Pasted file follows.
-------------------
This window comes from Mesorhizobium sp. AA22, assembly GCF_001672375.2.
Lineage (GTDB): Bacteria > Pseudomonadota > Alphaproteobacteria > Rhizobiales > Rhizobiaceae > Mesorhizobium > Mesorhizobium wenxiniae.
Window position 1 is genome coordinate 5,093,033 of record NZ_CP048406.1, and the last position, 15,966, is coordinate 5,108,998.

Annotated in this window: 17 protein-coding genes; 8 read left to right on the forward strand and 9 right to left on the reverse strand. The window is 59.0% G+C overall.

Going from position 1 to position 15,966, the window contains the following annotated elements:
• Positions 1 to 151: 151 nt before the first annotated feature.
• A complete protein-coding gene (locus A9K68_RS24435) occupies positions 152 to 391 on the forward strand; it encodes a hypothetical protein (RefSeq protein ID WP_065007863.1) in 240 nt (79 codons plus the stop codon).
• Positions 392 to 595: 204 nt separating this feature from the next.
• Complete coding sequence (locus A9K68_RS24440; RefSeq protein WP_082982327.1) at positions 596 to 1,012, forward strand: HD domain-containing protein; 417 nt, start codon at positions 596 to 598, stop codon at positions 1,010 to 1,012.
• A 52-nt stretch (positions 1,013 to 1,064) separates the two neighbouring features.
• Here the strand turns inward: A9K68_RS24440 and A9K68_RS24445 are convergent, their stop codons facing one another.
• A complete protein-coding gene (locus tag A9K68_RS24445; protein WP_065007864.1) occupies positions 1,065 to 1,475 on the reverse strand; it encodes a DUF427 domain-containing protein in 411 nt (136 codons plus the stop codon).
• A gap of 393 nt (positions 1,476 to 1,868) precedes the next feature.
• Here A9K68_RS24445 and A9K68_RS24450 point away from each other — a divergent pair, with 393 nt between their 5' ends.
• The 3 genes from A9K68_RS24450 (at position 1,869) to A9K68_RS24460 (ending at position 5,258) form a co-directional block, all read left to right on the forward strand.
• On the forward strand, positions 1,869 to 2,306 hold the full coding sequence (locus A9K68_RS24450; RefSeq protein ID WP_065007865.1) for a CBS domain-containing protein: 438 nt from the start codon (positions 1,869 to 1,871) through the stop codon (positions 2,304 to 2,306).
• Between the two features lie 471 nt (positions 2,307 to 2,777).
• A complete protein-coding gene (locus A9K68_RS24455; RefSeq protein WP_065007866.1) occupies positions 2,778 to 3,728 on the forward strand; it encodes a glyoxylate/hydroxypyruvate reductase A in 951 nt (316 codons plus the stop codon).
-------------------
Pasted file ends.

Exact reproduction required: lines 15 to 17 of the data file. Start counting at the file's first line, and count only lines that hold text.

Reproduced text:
• The 3 genes from A9K68_RS24450 (at position 1,869) to A9K68_RS24460 (ending at position 5,258) form a co-directional block, all read left to right on the forward strand.
• On the forward strand, positions 1,869 to 2,306 hold the full coding sequence (locus A9K68_RS24450; RefSeq protein ID WP_065007865.1) for a CBS domain-containing protein: 438 nt from the start codon (positions 1,869 to 1,871) through the stop codon (positions 2,304 to 2,306).
• Between the two features lie 471 nt (positions 2,307 to 2,777).